Is Tagalog hard to learn?
No, anyone can do it. Basic Tagalog is rather easy to learn compared to other languages. However, it is quite different from English. It takes some time to get used to the language.
Learning Tagalog is much like learning how to drive. It's not difficult, it's just a matter of getting used to it. And like driving, the more you do it, the better you become. Eventually, speaking Tagalog will become second nature to you.
It's important to use good materials when you learn. Not just to make learning easier and avoid guesswork, but also to learn what people really say in particular situations, and to make good use of your time. A quality course is worth the price several times over in terms of time.
How can I learn to speak Tagalog fluently?
Speaking a language fluently doesn't involve a lot of thinking. In fact, the language should be second nature in order to speak it at fluent speed.
You can achieve this level of familiarity through regular (ideally, daily) practice and review. By setting aside 15–30 minutes per day for the course, you'll build a solid foundation of Tagalog in 6 months. You'll learn the natural way to ask questions and respond to them in various situations. You will have made the necessary mental connections to speak without having to pause and think first. Start practicing with native speakers as soon as you feel comfortable.
Real-life dialogues are irreplaceable to become fluent. This is why we place a lot of importance on natural, authentic dialogues. Fluency doesn't come from consciously applying rules. The grammar is certainly necessary to clarify how the language works, but in the end, fluency comes from regular exposure to and repetition of natural Tagalog sentences.
See also: How to achieve fluency
What is the best way to learn Tagalog?
The best way to learn a language (and perhaps any skill) is daily practice. Make learning Tagalog part of your routine, by setting aside some time after dinner, for example. Keep the sessions short for optimal concentration (half an hour at most). If you're feeling tired, just review a lesson instead of beginning a new one. Simply listening to the recordings of old lessons is a great way of reinforcing the material.
You'll be amazed at how fast you progress with this daily habit.
How long does it take to learn Tagalog?
How long it takes depends mostly on the materials you use and how much you practice.
Regular self-study with good materials is the fastest way to reach a speaking level. With our materials, this would take you about 6 months at a pace of 15–30 minutes per day (for a total of about 70 hours).
Practicing what you have learned with native speakers for a few months in everyday situations will make you fluent. You can start practicing before you finish the course. The earlier, the better!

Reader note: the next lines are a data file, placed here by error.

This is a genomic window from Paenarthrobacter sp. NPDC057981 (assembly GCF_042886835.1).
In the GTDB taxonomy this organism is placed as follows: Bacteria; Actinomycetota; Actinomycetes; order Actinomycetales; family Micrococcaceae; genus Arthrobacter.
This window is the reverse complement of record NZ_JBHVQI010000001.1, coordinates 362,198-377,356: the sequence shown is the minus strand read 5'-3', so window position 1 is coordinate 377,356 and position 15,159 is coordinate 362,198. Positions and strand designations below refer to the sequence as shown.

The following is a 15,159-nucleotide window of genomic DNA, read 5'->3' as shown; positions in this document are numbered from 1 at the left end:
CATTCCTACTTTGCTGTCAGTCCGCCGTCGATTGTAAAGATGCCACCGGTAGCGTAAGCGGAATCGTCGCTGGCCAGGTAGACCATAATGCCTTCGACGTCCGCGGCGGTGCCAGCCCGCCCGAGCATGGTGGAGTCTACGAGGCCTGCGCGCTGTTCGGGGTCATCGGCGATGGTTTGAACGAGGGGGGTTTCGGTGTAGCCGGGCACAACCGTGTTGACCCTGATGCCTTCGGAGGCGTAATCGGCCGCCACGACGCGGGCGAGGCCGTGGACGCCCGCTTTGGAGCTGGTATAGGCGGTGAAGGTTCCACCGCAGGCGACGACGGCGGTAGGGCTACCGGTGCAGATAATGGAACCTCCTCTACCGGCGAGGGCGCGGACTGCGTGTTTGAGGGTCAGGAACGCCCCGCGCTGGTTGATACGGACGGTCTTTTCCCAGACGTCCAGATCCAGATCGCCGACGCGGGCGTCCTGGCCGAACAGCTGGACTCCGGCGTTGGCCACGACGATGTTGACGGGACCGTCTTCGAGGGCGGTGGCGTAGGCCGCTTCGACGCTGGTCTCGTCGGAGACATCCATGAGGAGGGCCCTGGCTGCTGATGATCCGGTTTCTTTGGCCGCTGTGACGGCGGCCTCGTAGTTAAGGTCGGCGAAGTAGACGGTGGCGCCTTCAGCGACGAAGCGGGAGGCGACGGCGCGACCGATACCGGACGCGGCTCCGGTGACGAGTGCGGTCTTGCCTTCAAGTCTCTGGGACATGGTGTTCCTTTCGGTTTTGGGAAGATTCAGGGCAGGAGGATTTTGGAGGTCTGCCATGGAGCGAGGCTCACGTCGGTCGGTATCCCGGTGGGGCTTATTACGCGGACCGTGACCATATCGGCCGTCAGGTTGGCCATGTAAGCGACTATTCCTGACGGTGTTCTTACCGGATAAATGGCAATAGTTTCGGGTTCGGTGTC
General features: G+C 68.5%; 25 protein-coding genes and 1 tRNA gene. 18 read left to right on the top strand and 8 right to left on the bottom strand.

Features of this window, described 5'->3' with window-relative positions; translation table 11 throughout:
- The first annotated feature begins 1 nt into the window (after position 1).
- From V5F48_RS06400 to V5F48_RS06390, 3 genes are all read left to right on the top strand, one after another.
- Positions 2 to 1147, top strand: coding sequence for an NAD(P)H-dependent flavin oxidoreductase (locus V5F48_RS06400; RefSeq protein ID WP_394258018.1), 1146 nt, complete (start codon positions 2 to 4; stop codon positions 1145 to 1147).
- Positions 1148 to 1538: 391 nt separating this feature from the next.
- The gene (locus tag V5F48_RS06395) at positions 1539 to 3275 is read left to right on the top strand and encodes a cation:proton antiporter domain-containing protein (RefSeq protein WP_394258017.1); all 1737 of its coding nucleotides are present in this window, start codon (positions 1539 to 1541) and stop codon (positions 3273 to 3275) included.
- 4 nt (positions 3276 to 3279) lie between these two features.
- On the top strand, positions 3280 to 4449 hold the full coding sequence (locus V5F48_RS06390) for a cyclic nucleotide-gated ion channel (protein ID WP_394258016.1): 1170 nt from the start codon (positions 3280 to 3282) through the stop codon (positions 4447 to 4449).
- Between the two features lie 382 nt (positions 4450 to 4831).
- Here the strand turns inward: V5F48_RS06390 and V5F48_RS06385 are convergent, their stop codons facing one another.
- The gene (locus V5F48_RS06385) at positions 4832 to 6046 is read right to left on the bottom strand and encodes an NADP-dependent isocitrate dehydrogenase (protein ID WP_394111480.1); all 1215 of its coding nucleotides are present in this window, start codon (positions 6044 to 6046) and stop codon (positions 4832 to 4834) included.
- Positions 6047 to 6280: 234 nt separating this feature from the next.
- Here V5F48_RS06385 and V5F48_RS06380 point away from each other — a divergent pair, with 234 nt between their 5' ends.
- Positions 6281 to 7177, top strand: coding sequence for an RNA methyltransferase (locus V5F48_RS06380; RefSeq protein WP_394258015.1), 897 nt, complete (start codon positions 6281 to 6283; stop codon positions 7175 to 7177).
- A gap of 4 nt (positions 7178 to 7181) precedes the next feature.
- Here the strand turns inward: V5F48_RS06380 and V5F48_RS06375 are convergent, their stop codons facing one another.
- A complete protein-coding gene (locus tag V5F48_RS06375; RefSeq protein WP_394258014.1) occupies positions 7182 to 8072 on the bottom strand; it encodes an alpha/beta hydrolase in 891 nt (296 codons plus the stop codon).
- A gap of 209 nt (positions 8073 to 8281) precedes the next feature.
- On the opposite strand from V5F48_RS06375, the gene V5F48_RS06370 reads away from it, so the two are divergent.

See also: How long does it take to become fluent?
Do I really need to speak Tagalog?
You can actually get by with English. However, in social gatherings and everyday situations, you may find that Filipinos speak Tagalog among one another. In such a situation, you may feel left out.
Speaking Tagalog will bring you a lot closer to your Filipino family and friends. Even just understanding what is going on around you will totally transform your experience. But the best part is to join in and crack a joke. Or to have an intimate conversation.
Many long-time residents in the Philippines report that learning the language has been their best time investment since they arrived and they highly recommend it.
If you work in the Philippines for some time, learning Tagalog will definitely improve your relationships with people and your experience overall.
What is the difference between Tagalog and Filipino?
Filipino is essentially the same as Tagalog.
See also: Tagalog, Filipino, Pilipino: What's the difference?
Where is Tagalog spoken?
In the Tagalog-speaking regions in the Philippines and wherever there are Filipino communities. Tagalog serves as the common language among Filipinos from different regions. Outside the Philippines, the areas where Tagalog is most widely spoken are the Middle East, the United States, Canada, the UK, Australia, Hong Kong, Singapore, Japan and European cities with a large Filipino community.
How does Tagalog compare to other languages?
Without going into the linguistic details, one could say that basic Tagalog is grammatically rather simple. Most words don't have a gender and words don't have plural forms. Many simple sentences don't even have a verb.
Writing Tagalog is easy, because most words are spelled the way they are pronounced, with the exception of long vowels, glottal stops and optional sound changes.
The main challenges are getting used to the Ang, Ng and Sa phrases (some call them cases), the enclitic words (words with a fixed position in the sentence) and the verbs. Tagalog also has many affixes for nouns, adjectives, verbs and numbers.
Of course, Tagalog is very different from English and it takes some practice to get used to those differences.
Tagalog is most related to other Philippine languages, especially Bicolano and the Visayan dialects, such as Cebuano, Hiligaynon and Waray-Waray.
Are your materials suitable for beginners?
Yes, the course was designed for beginners. All Tagalog words are translated literally, to break down the Tagalog sentences into parts that are easy to understand. The audio has a natural-speed version and a slower version. The notes in the lessons introduce grammar and cultural points as you go. For a complete overview of a particular topic, you can consult the grammar reference.
If you're a total beginner, you can also watch the videos. They'll give you a thorough introduction to Tagalog.
What is the right product for my level?
If you aren't fluent yet, the best place to start is the course (which includes the grammar). You can try the Online Edition free or download the free samples.
If you're already fluent, the comprehensive grammar is surely a handy resource. You might also want to use the course as a refresher.
What can I expect to learn?
An overview of what you will learn can be found here and
on pages 18–19 of the Course Book Sample.